Magazine article Online

Managing Up

Magazine article Online

Managing Up

Article excerpt

Bottomline, it'll be hard to remain successful long term without knowing what matters to [the execs] and how you contribute to or address the things they value.

In my January column ("Choose Your Future," January/February 2000, pp. 64-66), I mentioned characteristics of individuals who are successfully navigating the changes surrounding their information centers. You'll recall:

1. They go through the eye of the needle. They look their fear in the eye and say, okay, so what? How do I get over it? What's the worst that can happen? This is a chance to learn, thrive in chaos, and have some fun.

2. They do more than follow the golden rule, they get what they want by influencing their constituents to get what they want -these info pros show their management, internal customers, employees and peers how what the info pro is doing or wants is in their constituent's best interest. In other words, they influence from the eye of the beholder and consciously do so in order to get what they want.

3. They have no trouble saying no. The successful individuals we see don't over commit and under deliver, nor do they over commit and kill themselves in the process. They have clear boundaries, understand what they will and won't do well, and lead accordingly.

4. They take personal responsibility and hold themselves accountable for their own success. They focus on themselves and recognize, gracefully, that their actions will inspire others, or not. They are okay with who they are and their behavior will be the mirror whose reflection inspires change in others. They're confident, that's enough. They don't worry about "fixing or blaming" other people.

5. They are business people first, proactively competing in their markets, leading and managing as would any other executive in their firm.

There are several other traits that I've noticed over the past several months and they're worth adding to the list: 1) they analyze incoming information and critically assess what it means and the implications to them, their teams, and their company; 2) they're creative, what some call "out of the box" thinkers; and 3) they do all of the above especially well when it comes to managing "up."

MANAGING UP

What's managing up got to do with anything? Well, in a way it's got to do with everything. Every day I see information professionals who are professionally astute with excellent technical knowledge and skills. They also understand many of the day-to-day end-users of their services and have an excellent pulse on their market needs. But when I ask about what matters to the execs, either those they ultimately report to, or the decision-makers that their customers report to, what too often comes back is a long pause or blank stare followed by a somewhat hesitant "I don't know," or "Gee, I guess I've never asked."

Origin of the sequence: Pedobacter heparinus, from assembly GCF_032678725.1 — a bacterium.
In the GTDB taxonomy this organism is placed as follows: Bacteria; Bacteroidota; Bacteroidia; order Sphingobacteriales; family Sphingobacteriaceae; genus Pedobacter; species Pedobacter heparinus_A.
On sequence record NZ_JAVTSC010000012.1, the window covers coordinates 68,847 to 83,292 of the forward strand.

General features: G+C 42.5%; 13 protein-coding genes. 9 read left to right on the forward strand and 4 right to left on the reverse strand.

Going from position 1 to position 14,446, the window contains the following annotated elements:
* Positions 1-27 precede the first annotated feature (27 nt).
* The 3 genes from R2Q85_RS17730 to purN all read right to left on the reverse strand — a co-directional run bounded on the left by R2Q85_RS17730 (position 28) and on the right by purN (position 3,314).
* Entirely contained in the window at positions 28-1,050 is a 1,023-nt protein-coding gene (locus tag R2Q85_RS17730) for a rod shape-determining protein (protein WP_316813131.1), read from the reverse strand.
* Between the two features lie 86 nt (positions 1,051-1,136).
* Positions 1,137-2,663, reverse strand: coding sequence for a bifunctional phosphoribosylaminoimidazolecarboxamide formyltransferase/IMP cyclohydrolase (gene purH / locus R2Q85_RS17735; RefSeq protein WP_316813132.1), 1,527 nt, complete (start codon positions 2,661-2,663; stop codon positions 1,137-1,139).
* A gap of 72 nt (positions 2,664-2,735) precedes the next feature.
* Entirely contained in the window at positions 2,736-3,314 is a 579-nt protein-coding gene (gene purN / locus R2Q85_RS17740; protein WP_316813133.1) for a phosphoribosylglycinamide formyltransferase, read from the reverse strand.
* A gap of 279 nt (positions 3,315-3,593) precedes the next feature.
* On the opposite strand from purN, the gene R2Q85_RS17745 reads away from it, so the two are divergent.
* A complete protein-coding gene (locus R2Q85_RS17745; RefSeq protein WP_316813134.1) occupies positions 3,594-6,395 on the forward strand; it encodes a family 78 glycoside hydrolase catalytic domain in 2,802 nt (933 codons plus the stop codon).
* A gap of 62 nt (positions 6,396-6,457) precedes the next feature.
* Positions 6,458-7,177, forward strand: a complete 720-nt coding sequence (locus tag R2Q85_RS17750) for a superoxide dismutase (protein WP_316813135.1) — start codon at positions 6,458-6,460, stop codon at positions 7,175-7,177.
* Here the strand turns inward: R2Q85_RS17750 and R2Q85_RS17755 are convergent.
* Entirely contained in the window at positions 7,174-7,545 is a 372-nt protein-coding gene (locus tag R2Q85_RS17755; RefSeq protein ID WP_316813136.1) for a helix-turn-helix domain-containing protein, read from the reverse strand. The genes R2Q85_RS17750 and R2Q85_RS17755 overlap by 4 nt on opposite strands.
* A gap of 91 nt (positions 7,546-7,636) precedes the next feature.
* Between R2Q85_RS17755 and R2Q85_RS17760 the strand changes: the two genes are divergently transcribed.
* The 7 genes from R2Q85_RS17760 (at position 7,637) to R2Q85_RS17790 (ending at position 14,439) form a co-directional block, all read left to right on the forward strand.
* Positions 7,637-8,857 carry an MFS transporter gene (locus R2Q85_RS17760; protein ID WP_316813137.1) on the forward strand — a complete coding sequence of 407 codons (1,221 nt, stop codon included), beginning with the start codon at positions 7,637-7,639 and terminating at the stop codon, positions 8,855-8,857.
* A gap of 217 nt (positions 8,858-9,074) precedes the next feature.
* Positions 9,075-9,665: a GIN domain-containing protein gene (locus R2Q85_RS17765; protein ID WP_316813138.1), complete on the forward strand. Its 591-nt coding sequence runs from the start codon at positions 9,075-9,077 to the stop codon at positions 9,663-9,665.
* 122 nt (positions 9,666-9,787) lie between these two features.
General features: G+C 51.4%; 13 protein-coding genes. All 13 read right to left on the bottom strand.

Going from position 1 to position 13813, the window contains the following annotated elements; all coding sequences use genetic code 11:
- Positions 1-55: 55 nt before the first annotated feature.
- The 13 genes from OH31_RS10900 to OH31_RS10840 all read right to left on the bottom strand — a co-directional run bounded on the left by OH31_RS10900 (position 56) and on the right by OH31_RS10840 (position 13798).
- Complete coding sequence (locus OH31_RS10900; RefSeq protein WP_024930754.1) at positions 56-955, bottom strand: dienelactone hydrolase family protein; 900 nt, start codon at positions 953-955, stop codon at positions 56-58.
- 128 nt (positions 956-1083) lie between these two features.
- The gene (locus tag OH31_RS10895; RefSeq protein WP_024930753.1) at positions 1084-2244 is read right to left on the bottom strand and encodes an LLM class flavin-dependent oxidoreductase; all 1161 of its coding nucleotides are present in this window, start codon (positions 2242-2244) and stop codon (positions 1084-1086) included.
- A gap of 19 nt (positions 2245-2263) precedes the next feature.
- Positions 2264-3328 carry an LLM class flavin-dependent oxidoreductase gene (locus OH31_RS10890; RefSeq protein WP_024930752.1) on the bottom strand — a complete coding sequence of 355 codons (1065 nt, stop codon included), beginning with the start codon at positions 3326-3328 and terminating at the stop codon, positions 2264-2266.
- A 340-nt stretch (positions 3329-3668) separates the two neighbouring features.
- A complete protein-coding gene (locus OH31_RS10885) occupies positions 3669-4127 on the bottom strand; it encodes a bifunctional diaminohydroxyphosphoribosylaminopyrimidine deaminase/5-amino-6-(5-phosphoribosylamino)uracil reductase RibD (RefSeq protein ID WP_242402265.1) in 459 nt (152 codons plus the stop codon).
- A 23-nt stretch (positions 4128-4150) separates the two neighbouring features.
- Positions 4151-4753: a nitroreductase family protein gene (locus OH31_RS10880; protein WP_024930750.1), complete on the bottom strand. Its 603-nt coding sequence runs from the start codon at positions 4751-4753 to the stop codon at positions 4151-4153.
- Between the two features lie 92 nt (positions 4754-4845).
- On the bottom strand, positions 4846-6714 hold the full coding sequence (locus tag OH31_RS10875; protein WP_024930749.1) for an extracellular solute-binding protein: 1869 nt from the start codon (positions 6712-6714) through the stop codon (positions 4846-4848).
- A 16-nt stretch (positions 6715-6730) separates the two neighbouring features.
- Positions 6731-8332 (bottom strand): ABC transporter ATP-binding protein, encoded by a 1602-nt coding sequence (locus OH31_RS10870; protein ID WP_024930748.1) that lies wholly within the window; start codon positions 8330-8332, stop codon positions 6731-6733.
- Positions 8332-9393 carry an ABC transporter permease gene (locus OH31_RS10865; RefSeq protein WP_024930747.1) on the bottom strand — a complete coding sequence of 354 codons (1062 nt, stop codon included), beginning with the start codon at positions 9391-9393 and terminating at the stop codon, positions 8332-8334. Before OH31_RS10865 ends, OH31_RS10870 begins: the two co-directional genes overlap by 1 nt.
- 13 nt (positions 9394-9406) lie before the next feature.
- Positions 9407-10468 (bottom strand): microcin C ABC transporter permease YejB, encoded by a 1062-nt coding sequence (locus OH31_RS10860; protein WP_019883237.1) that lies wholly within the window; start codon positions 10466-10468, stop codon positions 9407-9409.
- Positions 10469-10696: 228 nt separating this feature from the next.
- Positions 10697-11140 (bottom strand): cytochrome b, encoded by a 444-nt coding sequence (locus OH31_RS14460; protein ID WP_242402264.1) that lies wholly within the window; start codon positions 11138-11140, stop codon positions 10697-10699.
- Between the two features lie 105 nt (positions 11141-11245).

Bottomline, it'll be hard to remain successful long term without knowing what matters to this group and how you contribute to or address the things they value. Frankly, if you don't ask, you'll be operating in a perilous dark.

Most senior level execs landed in their positions because of something they've done well along the way. Whether their daily actions are sometimes grist for the Dilbert mill or not, the reality is that they have been and are chartered with accomplishing business objectives that are meaningful to the organization. Those business objectives usually involve one or more of the following: improving operational excellence, improving product to market excellence or creating or improving customer intimacy. In doing all of this, they must remain abreast of external forces impacting their ability to complete these objectives.

These business objectives are measurable and executives often get to where they are because they can marry vision (either someone else's or their own) with the ability to get things done, and done in a measurable way. In other words, somewhere along the line they've exhibited the behaviors I describe in my list mentioned earlier. …

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